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'Craze' Workout Supplement Contains Meth-Like Stimulant 'Never Studied In Humans'

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A sports supplement marketed as giving "unrelenting energy and focus" has been found to contain an "emerging and potentially harmful designer stimulant" similar to methamphetamine.

"Craze," a popular pre-workout supplement sold at GNC and other retailers, was pulled from Walmart's online store following U.S. Anti-Doping Agency tests that found it contained amphetamine-like substances, according to USA Today.

A new study published Monday in the journal Drug Testing and Analysis found that the stimulant in Craze isn't listed on the product's label, and hasn't been studied in humans.

“Alarmingly, we have found a drug in a mainstream sports supplement that has never been studied in humans,” says Dr. Pieter Cohen, an assistant professor of medicine at Harvard Medical School who worked on the study. “The health risk of using supplements adulterated with a drug should not be underestimated.”

The substance, N,alpha-diethylphenylethylamine (N,alpha-DEPEA) was described as a stimulant with effects that are "likely less potent than methamphetamine but greater than ephedrine." Cohen told USA Today that it's difficult to gauge the compound's effects or addictive properties because it hasn't been studied.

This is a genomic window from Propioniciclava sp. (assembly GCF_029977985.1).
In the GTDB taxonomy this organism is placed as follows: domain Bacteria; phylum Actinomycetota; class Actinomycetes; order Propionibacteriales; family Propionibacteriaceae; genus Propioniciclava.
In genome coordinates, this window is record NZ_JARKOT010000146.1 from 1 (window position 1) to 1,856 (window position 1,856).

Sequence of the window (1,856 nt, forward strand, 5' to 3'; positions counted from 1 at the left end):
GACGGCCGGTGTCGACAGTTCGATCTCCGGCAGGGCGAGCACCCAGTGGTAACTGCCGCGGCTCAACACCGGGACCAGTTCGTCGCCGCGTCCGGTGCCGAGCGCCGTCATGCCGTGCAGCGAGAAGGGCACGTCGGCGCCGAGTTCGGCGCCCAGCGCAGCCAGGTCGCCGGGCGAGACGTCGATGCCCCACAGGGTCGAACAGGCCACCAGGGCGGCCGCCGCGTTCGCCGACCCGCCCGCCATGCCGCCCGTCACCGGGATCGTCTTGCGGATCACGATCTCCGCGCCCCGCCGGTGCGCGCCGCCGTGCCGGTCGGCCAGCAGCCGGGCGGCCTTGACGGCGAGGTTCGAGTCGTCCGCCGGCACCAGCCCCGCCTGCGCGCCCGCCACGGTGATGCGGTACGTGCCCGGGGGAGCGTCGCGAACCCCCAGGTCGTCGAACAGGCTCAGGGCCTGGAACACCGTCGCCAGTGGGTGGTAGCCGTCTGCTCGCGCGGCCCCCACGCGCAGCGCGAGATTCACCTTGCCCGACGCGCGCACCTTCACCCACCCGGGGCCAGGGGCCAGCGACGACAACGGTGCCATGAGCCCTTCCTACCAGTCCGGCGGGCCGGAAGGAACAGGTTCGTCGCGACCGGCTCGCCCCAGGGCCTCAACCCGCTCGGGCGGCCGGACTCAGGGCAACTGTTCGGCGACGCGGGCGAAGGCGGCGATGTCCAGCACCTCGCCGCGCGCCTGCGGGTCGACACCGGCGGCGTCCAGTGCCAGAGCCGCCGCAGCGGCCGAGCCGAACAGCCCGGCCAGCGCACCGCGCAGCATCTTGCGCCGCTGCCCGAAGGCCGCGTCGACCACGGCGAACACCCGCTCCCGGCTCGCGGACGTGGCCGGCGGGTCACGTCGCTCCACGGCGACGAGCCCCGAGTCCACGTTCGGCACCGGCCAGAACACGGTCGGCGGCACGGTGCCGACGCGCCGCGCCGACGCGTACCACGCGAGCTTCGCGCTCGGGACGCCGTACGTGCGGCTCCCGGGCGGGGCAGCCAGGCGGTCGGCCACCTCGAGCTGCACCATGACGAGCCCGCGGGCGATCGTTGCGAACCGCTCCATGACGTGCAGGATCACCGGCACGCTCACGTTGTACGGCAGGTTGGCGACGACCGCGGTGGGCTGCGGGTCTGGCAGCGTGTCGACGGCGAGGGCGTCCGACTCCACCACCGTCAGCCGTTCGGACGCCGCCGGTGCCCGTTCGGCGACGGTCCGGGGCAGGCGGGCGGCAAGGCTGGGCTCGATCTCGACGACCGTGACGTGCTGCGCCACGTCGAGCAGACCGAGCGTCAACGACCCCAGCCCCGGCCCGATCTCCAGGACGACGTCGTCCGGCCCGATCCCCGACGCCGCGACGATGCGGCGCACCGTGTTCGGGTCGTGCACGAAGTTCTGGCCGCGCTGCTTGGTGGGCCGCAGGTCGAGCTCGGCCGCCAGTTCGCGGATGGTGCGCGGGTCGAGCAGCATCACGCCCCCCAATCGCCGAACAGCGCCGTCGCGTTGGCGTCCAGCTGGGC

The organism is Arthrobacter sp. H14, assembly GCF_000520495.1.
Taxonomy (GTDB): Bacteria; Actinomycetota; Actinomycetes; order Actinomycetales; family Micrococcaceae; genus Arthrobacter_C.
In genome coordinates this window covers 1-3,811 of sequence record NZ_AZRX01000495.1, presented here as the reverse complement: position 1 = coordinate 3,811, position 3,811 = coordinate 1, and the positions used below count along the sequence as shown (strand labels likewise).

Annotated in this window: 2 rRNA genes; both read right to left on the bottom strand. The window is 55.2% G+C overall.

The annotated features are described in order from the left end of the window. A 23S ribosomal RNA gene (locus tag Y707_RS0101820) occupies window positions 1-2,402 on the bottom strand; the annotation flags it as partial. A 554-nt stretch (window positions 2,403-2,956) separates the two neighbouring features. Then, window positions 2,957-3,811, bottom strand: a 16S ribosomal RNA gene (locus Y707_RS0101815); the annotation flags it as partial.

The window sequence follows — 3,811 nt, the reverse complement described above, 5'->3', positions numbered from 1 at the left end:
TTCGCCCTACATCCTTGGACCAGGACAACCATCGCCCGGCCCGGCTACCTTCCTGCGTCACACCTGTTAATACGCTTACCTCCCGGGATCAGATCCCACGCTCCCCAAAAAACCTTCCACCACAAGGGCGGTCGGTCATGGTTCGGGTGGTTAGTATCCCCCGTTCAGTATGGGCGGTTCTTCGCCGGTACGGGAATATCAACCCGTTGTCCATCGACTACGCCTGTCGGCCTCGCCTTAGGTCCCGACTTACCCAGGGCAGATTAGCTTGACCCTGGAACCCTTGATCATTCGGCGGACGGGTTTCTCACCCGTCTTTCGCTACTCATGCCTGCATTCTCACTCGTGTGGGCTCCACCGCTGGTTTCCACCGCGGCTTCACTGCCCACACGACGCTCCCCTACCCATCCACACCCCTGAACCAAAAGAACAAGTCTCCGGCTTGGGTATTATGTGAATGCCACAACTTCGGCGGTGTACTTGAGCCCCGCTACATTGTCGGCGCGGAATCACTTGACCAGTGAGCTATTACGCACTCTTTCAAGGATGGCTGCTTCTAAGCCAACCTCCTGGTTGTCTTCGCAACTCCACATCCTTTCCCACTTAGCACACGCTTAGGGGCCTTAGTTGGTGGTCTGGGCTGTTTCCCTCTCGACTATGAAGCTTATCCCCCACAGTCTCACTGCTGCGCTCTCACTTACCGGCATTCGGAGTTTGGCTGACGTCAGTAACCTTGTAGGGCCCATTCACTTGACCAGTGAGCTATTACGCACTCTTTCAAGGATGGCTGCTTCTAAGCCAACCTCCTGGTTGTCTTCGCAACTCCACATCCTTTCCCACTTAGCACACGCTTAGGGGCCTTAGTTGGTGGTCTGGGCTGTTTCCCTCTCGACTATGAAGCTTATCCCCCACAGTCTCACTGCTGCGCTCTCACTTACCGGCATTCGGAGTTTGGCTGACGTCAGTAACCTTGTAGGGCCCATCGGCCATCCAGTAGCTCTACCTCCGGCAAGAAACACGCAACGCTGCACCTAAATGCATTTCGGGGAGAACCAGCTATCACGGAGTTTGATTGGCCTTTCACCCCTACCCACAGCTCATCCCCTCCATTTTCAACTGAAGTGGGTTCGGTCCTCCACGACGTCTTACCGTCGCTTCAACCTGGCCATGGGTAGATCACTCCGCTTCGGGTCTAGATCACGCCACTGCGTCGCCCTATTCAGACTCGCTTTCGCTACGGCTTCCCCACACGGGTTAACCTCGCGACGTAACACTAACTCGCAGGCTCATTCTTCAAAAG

"It might make you feel better or have you more pumped up in your workout, but the risks you might be putting your body under of heart attack and stroke are completely unknown," Cohen told USA Today.

According to the Boston Globe, Harvard researchers began studying Craze after two athletes who used it last year were "banned from international competitions after failing World Anti-Doping Agency drug tests." Samples bought from a GNC store and two websites were revealed to contain "21 to 35 milligrams per serving" of N,alpha-DEPEA -- a pharmaceutical-level dose.

Driven Sports, the company that markets Craze, has released various statements contesting the presence of amphetamines in the supplement, and has posted test results on its website claiming that the product is clean.

In July, a USA Today investigation revealed that a top Driven Sports official, Matt Cahill, is a convicted felon who has a history of selling risky dietary supplements.

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